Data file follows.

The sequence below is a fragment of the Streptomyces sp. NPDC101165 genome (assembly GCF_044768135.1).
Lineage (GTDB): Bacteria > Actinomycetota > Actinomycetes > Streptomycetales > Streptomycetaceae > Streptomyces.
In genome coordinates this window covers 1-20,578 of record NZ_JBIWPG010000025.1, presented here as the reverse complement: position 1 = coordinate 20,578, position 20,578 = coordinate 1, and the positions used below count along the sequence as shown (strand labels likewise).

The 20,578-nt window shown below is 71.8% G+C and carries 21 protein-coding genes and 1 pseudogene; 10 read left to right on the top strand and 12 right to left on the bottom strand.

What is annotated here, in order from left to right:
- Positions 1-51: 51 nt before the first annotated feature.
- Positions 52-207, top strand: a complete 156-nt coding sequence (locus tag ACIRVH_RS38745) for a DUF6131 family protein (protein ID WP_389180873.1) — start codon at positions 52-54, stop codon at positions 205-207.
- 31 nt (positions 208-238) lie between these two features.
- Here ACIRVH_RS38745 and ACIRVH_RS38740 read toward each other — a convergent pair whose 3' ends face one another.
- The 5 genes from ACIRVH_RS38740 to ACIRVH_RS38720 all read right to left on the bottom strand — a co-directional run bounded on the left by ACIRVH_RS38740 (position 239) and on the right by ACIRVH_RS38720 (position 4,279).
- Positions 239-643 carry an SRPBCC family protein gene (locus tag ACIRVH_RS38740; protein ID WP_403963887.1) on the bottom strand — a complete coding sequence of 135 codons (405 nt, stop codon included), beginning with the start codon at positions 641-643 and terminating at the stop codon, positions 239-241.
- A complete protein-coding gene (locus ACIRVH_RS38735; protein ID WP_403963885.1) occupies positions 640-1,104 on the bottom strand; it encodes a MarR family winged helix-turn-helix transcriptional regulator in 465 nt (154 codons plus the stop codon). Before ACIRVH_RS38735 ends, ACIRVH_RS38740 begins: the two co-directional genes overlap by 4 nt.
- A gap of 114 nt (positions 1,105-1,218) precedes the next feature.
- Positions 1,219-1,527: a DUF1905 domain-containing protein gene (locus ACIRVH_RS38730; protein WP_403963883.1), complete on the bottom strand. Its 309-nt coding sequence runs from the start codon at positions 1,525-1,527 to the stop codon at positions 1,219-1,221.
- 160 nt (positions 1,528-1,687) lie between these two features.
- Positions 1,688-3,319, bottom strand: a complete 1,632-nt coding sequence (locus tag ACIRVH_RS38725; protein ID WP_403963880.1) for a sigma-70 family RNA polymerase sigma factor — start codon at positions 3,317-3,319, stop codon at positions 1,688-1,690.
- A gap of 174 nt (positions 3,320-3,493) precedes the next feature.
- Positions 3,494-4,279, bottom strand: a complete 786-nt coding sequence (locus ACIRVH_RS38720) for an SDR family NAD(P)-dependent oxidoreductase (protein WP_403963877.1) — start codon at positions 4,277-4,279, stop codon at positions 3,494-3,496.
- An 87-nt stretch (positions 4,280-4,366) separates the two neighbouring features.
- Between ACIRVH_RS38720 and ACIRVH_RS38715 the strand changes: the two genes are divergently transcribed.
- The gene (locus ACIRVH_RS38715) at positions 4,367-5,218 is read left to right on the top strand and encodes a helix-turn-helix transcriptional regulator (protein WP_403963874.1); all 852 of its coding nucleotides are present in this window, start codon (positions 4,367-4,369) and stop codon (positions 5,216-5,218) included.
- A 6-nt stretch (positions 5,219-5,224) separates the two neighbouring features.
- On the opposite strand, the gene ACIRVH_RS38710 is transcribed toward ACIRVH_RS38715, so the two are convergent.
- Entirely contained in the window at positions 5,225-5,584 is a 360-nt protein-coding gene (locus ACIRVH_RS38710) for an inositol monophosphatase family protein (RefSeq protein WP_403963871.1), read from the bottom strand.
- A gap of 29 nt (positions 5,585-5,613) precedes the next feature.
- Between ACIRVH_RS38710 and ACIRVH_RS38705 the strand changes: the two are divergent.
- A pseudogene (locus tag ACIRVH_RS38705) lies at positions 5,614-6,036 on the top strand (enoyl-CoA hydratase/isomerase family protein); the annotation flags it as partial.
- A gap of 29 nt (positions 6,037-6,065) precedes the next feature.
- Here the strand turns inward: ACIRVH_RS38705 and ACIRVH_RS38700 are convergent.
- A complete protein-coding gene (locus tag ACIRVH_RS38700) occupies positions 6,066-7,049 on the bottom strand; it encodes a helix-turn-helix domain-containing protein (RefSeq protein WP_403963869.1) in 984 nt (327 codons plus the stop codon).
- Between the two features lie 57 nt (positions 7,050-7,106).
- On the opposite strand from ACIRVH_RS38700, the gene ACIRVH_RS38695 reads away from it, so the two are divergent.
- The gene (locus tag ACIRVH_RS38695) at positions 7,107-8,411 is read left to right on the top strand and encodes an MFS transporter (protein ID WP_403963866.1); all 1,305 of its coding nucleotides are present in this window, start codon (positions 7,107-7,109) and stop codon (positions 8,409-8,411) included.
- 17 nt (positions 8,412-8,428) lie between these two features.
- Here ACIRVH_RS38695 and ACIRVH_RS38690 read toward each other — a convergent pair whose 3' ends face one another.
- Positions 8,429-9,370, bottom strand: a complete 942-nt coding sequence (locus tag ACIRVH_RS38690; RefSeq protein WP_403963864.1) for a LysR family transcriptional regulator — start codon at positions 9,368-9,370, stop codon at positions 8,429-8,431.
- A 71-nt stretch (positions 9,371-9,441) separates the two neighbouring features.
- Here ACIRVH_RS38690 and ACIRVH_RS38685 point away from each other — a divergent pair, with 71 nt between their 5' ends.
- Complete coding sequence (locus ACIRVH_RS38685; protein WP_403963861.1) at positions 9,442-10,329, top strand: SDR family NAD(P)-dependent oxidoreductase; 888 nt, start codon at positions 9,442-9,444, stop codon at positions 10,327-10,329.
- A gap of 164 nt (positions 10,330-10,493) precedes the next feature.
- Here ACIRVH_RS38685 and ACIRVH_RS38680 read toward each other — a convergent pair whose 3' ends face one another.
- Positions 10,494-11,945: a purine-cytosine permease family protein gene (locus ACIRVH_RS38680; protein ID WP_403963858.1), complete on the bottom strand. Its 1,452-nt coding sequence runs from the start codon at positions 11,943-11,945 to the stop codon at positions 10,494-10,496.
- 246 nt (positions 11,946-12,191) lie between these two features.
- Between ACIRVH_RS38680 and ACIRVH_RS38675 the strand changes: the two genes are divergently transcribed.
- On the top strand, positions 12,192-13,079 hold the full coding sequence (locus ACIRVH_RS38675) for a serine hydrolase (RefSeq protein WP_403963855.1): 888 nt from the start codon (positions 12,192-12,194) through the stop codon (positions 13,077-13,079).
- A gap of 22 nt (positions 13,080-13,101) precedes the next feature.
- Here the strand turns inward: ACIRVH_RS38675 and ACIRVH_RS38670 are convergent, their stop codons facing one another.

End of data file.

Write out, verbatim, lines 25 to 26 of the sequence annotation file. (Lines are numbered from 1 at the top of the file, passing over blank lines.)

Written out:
- A gap of 29 nt (positions 5,585-5,613) precedes the next feature.
- Between ACIRVH_RS38710 and ACIRVH_RS38705 the strand changes: the two are divergent.